Invisible Countries: Journeys to the Edge of Nationhood
Yale University Press, Jun 26, 2018 - Social Science - 295 pages
A journalist explores how our world’s borders came to be and how self-proclaimed countries across the globe could change the map.
What is a country? While certain basic criteria—borders, a government, and recognition from other countries—seem obvious, journalist Joshua Keating investigates what happens in areas of the world that exist as exceptions to these rules. Invisible Countries looks at semiautonomous countries such as Abkhazia, Kurdistan, and Somaliland, as well as a Mohawk reservation straddling the U.S.-Canada border, and an island nation whose very existence is threatened by climate change.
Through stories about these would-be countries’ efforts at self-determination, Keating shows that there is no universal legal authority determining what a country is. He also argues that economic, cultural, and environmental forces could soon bring an end to our long period of cartographical stasis. Keating combines history with incisive observations drawn from his travels and interviews with residents, political leaders, and scholars in each of these “invisible countries.”
What people are saying - Write a review
We haven't found any reviews in the usual places.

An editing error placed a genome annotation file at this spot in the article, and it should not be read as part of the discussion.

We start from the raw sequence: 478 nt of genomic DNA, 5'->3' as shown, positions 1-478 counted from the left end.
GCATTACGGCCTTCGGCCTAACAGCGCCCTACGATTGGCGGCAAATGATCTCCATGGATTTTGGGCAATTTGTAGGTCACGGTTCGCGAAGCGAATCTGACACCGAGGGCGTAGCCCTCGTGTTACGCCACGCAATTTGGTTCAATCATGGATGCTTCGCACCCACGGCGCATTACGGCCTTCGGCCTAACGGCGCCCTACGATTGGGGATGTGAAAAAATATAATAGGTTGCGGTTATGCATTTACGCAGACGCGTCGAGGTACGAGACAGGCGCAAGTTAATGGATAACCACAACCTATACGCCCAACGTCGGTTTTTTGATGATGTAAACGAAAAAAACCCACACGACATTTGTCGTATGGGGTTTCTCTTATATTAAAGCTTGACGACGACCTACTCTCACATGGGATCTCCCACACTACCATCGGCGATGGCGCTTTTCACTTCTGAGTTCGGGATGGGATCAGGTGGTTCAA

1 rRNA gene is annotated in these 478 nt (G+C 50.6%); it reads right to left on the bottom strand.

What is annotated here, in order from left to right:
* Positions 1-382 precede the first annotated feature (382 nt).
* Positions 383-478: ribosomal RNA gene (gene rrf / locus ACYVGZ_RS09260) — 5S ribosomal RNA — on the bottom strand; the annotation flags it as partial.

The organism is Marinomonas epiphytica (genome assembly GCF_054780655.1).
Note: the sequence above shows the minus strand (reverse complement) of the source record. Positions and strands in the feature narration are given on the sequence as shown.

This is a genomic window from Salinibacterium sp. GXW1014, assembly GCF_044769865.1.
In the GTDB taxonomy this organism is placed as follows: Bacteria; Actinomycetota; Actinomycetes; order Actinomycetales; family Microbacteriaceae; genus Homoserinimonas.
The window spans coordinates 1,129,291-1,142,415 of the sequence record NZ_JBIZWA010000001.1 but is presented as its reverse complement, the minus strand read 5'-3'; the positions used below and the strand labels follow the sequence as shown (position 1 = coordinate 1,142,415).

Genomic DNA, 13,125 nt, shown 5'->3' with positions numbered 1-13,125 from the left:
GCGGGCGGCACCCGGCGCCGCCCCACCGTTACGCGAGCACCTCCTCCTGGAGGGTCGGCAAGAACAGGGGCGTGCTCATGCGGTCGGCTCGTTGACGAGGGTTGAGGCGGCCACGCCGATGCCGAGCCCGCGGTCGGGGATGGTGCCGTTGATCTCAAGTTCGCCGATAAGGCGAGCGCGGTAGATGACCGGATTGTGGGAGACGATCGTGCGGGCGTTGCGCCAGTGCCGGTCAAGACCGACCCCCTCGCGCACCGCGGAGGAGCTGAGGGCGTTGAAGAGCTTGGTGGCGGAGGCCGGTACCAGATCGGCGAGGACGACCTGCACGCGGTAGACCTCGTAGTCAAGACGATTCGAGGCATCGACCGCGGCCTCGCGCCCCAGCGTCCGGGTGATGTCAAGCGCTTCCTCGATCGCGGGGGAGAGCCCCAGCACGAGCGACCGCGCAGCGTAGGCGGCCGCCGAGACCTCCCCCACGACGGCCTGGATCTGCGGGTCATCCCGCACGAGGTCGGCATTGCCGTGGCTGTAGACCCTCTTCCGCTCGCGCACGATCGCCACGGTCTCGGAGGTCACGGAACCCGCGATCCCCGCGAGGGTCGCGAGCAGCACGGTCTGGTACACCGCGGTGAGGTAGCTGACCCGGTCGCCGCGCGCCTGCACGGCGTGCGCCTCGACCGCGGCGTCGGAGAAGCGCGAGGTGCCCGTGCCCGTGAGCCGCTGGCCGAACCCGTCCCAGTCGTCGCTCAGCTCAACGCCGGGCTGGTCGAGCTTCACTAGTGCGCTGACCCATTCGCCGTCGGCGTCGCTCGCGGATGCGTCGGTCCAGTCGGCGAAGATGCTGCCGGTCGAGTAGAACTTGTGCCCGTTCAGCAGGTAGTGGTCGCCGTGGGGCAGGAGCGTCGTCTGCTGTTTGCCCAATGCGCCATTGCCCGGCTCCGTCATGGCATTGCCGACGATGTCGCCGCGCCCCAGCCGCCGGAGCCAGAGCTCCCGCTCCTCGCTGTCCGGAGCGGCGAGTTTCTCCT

Knights of the East Side
Virtual Countries Real Borders
Land of the Free
Out of State
Other editions - View all
Common terms and phrases
Abkhazia Africa Akwesasne American Arab argue asked authority Bangladesh become borders British building called Canada central century citizens claims climate change colonial continue countries country’s cultural divided East economic Empire ethnic Europe European existing fighting forces foreign French future global human idea independence Indian Iraq Iraqi Iroquois ISIS island it’s Italy Kiribati Kurdish Kurdistan Kurds land live look major March Middle military Mohawk nearly never North officials once Peace political population preserve president problem question recognition recognized refugees region Republic rule Russian side Somalia Somaliland South sovereign sovereignty Soviet stasis status Syria territory there’s things told treaty Union United United Nations Western York